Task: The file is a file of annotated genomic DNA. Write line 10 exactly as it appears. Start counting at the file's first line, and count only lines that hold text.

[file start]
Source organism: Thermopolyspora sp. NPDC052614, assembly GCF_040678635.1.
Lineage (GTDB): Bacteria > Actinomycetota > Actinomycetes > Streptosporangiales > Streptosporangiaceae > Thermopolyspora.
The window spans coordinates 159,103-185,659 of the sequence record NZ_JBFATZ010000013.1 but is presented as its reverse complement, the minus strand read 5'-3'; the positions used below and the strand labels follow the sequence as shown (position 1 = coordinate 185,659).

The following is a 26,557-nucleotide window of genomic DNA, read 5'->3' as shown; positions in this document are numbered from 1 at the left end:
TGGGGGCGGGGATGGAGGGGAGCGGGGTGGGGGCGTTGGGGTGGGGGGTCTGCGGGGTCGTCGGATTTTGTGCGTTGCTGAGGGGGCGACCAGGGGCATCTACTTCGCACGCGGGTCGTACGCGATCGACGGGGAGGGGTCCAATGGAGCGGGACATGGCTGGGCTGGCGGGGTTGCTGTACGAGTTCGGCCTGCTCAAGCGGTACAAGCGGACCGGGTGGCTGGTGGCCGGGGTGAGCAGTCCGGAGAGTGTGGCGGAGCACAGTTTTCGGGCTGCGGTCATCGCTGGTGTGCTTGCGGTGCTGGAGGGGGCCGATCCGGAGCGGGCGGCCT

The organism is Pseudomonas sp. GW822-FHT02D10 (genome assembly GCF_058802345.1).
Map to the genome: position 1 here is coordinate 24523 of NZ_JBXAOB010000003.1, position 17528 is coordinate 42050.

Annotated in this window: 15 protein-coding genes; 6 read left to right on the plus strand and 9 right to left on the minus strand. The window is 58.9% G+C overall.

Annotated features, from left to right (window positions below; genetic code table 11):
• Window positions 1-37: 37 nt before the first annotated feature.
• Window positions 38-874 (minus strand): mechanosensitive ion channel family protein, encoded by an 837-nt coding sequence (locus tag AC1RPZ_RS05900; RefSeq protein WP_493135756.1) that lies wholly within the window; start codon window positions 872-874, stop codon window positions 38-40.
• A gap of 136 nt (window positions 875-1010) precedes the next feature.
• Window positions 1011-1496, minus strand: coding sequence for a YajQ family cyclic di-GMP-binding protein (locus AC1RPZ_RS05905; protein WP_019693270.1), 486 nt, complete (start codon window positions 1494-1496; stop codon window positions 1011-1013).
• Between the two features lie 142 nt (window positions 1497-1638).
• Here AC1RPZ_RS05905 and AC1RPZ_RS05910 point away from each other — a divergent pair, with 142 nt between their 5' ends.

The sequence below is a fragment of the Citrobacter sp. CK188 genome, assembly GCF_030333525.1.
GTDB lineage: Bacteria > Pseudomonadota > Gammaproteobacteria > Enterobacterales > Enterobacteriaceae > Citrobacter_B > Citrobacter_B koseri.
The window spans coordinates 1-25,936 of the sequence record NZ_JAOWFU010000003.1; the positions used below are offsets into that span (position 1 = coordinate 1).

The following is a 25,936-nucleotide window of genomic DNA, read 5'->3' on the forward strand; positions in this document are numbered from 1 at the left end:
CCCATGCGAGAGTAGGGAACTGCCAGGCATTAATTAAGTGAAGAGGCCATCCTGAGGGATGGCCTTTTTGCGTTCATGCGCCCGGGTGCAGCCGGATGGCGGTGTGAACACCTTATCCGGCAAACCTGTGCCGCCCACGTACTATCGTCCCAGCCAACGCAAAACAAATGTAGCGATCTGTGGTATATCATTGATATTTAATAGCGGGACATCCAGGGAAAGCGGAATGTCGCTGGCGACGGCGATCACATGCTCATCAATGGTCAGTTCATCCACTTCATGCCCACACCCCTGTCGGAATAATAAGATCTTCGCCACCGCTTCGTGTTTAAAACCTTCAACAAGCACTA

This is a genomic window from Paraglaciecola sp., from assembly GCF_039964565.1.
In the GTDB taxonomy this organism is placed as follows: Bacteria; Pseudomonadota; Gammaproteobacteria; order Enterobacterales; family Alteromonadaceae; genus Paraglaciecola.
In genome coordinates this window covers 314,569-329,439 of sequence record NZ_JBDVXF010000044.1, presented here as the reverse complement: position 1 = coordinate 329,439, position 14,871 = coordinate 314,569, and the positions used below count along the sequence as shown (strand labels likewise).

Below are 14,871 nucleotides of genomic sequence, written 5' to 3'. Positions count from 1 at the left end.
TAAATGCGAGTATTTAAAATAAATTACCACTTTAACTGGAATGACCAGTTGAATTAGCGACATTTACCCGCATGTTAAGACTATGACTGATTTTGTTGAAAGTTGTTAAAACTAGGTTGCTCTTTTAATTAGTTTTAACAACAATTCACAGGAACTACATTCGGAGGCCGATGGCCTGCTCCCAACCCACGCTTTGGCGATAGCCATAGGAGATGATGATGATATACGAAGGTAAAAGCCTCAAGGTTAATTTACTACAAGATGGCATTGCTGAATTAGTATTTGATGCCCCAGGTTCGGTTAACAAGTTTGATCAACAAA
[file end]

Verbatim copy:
• Window positions 1-37: 37 nt before the first annotated feature.